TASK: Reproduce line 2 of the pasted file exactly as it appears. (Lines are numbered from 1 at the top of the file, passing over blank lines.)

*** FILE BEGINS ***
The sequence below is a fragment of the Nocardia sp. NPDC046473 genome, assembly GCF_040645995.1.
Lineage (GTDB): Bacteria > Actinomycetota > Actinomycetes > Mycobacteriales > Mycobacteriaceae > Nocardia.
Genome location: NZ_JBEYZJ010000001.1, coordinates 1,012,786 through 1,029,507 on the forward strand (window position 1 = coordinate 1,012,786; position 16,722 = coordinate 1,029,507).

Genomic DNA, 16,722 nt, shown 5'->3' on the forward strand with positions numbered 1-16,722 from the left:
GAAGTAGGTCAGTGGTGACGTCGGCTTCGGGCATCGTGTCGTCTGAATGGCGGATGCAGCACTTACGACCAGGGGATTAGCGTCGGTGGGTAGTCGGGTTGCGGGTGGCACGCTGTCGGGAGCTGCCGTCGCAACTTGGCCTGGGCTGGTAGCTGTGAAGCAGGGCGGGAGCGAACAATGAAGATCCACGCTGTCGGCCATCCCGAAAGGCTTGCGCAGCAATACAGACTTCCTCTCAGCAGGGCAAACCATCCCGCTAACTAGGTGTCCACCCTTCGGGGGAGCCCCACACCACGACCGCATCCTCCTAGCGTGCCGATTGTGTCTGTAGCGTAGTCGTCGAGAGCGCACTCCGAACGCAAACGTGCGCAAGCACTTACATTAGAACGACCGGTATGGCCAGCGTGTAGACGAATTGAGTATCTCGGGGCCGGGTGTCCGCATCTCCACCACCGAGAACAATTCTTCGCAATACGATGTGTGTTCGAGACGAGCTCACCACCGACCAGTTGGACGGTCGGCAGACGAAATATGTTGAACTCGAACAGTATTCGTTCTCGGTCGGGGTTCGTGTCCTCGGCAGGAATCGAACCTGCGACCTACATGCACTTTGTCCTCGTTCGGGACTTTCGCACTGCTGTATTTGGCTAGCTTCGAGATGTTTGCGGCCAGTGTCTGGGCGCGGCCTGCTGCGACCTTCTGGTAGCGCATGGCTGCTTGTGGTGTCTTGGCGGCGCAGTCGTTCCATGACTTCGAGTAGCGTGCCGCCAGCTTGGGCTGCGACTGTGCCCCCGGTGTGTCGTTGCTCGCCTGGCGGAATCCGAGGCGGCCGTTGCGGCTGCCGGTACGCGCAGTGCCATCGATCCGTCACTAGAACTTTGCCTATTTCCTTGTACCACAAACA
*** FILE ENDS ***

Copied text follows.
Lineage (GTDB): Bacteria > Actinomycetota > Actinomycetes > Mycobacteriales > Mycobacteriaceae > Nocardia.